UK working to restore hospital systems after cyberattack

UK working to restore hospital systems after cyberattack

UK working to restore hospital systems after cyberattack

The hackers, who have not come forward to claim responsibility or otherwise been identified, took advantage of a worm, or self-spreading malware, by exploiting a piece of NSA spy code known as "Eternal Blue" that was released last month by a hackers group known as the Shadow Brokers, according to researchers with several private cyber security firms. Researchers observed some victims paying via the digital currency bitcoin, though no one knows how much may have been transferred to extortionists because of the largely anonymous nature of such transactions.

He said Russian Federation and India were hit particularly hard, in large part because the older Windows XP operating software was still widely used in the countries.

CERT Chief Information Security Engineer Roshan Chandragupta said they were attempting to figure out how the attack was being spread.

The most disruptive attacks were reported in Britain, where hospitals and clinics were forced to turn away patients after losing access to computers on Friday. Omer Fatih Sayan said the country's cyber security centre is continuing operations against the malicious software. The ransomware was created to repeatedly contact an unregistered domain in its code.

"Thus by registering it we inadvertently stopped any subsequent infections", he told CNNTech.

"One thing that is very important to note is our sinkholing only stops this sample and there is nothing stopping them removing the domain check and trying again, so it's incredibly important that any unpatched systems are patched as quickly as possible", he warned.

It remained unclear how many organizations had already lost control of their data to the malicious software - and researchers warned that copycat attacks could follow.

In a statement Saturday, Europol's European Cybercrime Centre, known as EC3, said the attack "is at an unprecedented level and will require a complex global investigation to identify the culprits".

U.S. Treasury Secretary Steven Mnuchin, at a meeting of world leaders in Italy, said the attack was a reminder of the importance of cybersecurity.

Microsoft released fixes for the vulnerability in March, but computers that didn't run the update were subject to the ransom attack.

Hospitals in areas across Britain found themselves without access to their computers or phone systems.

The worldwide effort to extort cash from computer users spread so widely that Microsoft quickly changed its policy, making security fixes available for free for the older Windows systems still used by millions of individuals and smaller businesses.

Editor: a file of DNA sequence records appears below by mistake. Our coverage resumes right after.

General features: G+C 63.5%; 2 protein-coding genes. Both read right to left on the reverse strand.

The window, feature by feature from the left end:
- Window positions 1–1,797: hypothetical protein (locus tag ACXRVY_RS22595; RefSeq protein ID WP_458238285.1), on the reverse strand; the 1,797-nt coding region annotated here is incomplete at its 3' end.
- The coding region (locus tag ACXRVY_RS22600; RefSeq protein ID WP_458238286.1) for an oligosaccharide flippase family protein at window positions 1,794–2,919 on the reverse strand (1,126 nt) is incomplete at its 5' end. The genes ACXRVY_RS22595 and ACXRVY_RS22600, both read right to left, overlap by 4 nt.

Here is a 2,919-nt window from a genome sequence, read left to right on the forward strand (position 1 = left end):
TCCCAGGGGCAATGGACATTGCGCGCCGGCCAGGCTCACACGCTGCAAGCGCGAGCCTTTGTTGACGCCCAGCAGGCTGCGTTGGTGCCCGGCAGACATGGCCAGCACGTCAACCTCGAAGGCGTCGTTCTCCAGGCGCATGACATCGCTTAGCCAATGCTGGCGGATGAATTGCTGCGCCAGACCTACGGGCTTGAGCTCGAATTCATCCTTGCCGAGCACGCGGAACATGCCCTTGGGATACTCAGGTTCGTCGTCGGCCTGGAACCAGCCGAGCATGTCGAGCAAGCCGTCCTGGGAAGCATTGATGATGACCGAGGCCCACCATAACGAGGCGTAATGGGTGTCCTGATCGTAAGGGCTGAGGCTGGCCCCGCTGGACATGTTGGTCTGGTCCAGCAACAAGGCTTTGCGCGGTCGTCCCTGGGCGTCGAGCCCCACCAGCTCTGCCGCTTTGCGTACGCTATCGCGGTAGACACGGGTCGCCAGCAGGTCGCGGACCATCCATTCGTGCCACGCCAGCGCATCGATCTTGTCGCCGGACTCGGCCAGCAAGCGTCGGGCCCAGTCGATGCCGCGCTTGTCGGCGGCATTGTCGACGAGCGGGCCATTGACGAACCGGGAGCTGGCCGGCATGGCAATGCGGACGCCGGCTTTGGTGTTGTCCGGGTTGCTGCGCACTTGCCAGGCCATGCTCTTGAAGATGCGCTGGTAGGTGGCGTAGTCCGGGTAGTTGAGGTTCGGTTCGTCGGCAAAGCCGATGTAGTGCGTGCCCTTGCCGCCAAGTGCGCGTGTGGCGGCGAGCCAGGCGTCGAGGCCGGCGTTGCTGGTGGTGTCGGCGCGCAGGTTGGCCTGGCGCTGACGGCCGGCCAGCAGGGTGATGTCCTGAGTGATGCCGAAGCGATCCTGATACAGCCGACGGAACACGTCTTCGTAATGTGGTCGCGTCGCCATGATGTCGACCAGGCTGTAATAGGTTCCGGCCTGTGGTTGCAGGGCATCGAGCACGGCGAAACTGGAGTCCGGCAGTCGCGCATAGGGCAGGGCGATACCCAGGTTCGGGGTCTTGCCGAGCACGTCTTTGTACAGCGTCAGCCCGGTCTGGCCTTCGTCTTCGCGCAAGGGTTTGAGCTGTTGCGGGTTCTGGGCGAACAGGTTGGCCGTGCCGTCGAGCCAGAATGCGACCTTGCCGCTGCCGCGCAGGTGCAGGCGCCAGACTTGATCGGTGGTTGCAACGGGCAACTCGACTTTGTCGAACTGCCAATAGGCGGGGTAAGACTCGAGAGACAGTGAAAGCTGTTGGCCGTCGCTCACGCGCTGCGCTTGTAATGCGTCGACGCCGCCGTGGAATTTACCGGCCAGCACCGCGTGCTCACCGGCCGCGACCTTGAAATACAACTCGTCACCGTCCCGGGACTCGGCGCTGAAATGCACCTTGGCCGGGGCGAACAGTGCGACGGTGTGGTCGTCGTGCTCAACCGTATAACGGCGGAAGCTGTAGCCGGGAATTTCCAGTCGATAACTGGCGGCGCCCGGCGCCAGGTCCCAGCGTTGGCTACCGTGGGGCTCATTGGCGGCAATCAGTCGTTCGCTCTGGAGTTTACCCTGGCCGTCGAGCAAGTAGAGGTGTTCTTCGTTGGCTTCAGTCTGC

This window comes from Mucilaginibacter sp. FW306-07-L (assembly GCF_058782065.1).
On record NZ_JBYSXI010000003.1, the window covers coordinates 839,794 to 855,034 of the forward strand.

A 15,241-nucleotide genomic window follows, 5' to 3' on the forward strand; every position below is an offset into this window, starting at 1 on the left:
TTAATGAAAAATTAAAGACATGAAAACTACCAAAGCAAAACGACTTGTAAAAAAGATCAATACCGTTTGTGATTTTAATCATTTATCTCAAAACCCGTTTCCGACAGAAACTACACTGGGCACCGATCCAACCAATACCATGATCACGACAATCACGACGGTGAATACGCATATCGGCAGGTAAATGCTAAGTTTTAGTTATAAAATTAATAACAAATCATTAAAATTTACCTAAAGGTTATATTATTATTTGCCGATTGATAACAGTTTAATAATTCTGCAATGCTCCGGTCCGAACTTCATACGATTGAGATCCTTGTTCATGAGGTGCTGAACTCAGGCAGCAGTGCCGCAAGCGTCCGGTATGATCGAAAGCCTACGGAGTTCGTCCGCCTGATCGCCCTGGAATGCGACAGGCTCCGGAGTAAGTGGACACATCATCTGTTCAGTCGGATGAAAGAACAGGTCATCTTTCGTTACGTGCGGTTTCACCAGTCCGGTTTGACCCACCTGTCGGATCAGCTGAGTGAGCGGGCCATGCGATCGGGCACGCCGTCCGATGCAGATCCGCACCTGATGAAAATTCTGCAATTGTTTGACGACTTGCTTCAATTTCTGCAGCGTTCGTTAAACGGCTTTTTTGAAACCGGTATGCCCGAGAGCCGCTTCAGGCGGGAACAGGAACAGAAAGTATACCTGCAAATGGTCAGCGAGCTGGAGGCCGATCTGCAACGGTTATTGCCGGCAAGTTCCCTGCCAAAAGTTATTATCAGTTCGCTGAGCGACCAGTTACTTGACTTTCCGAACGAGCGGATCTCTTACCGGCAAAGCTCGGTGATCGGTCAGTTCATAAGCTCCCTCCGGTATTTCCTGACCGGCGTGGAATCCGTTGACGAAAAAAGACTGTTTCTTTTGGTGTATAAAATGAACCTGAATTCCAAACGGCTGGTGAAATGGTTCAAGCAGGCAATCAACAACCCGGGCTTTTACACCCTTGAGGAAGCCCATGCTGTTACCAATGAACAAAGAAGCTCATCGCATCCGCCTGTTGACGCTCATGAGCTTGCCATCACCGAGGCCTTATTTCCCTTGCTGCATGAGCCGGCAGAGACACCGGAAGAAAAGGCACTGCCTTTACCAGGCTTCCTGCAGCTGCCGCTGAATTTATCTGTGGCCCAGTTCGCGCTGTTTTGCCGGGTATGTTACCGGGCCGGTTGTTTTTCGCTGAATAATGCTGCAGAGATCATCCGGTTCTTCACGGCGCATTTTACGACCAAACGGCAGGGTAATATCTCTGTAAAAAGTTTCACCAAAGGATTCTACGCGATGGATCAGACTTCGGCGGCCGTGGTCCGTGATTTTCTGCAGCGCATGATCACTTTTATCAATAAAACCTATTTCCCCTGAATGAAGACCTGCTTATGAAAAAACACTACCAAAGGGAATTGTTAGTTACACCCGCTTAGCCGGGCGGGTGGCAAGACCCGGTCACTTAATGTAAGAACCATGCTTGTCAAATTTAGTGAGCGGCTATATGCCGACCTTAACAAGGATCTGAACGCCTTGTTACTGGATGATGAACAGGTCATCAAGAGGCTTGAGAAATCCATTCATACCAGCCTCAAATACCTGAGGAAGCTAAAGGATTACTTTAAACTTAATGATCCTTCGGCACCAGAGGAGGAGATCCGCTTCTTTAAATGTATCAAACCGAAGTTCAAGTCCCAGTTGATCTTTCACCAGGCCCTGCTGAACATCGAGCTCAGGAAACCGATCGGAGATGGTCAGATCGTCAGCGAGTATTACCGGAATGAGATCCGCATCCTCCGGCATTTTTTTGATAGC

But the patches won't do any good for machines that have already been hit.

"The NCSC has been working in collaboration with a number of organisations in the cyber security community, including MalwareTech and 2SEC4, to understand and mitigate the current Wannacry ransomware threat". "Most folks that have paid up appear to have paid the initial $300 in the first few hours".

Most NHS computers are expected to be operational by Monday, the minister added.

WannaCry has already caused massive disruption around the globe.

A message informing visitors of a cyberattack is displayed on the National Health Service website in London.

NHS Digital, which oversees cybersecurity in Britain, said the attack did not specifically target the NHS and "is affecting organizations from across a range of sectors".

According to media reports in the U.S., the ransomware attack was first reported from Sweden, the United Kingdom, and France, with a number of antivirus and security software companies raising red flags over the issue since then.

"It's also safe to keep a backup of data", he said.

Elsewhere in Europe, the attack hit Spain's Telefonica, a global broadband and telecommunications company, and knocked ticketing offline for Norway's IF Odd, a 132-year-old soccer club.

Governments and private security firms on Saturday that they expect hackers to tweak the malicious code used in Friday's attack, restoring the ability to self-replicate.

He urged Windows users to update their systems and reboot. Portugal Telecom and Telefonica Argentina both said they were also targeted.

Ms Rudd said: "Of the 48 that have been impacted, a lot of them are back to normal course of business". The British-based researcher who may have foiled the ransomware's spread told Reuters he had not seen any such tweaks yet, "but they will".

The tool, which was leaked by a group known as Shadow Brokers, had been stolen from the part of a wide swath of tools illegally released in 2016.

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